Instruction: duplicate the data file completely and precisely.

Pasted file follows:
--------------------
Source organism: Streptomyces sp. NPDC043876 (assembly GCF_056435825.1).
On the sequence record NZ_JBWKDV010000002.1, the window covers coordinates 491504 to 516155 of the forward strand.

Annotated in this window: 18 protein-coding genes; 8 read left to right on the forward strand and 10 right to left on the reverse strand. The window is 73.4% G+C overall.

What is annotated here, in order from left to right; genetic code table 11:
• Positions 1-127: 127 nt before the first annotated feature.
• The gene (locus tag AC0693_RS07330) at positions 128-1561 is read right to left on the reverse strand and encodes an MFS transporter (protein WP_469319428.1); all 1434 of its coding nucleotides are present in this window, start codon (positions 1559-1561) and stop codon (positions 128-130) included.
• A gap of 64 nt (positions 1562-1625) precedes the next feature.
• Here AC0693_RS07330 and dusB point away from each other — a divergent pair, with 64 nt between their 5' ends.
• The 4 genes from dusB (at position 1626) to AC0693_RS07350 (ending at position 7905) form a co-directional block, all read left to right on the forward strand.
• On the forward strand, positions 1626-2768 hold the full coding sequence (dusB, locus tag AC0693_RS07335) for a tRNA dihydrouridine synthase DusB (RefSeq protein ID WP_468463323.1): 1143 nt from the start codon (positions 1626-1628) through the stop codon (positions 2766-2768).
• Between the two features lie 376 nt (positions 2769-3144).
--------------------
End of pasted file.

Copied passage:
Source organism: Streptomyces sp. NPDC043876 (assembly GCF_056435825.1).
On the sequence record NZ_JBWKDV010000002.1, the window covers coordinates 491504 to 516155 of the forward strand.

Annotated in this window: 18 protein-coding genes; 8 read left to right on the forward strand and 10 right to left on the reverse strand. The window is 73.4% G+C overall.

What is annotated here, in order from left to right; genetic code table 11:
• Positions 1-127: 127 nt before the first annotated feature.
• The gene (locus tag AC0693_RS07330) at positions 128-1561 is read right to left on the reverse strand and encodes an MFS transporter (protein WP_469319428.1); all 1434 of its coding nucleotides are present in this window, start codon (positions 1559-1561) and stop codon (positions 128-130) included.
• A gap of 64 nt (positions 1562-1625) precedes the next feature.
• Here AC0693_RS07330 and dusB point away from each other — a divergent pair, with 64 nt between their 5' ends.
• The 4 genes from dusB (at position 1626) to AC0693_RS07350 (ending at position 7905) form a co-directional block, all read left to right on the forward strand.
• On the forward strand, positions 1626-2768 hold the full coding sequence (dusB, locus tag AC0693_RS07335) for a tRNA dihydrouridine synthase DusB (RefSeq protein ID WP_468463323.1): 1143 nt from the start codon (positions 1626-1628) through the stop codon (positions 2766-2768).
• Between the two features lie 376 nt (positions 2769-3144).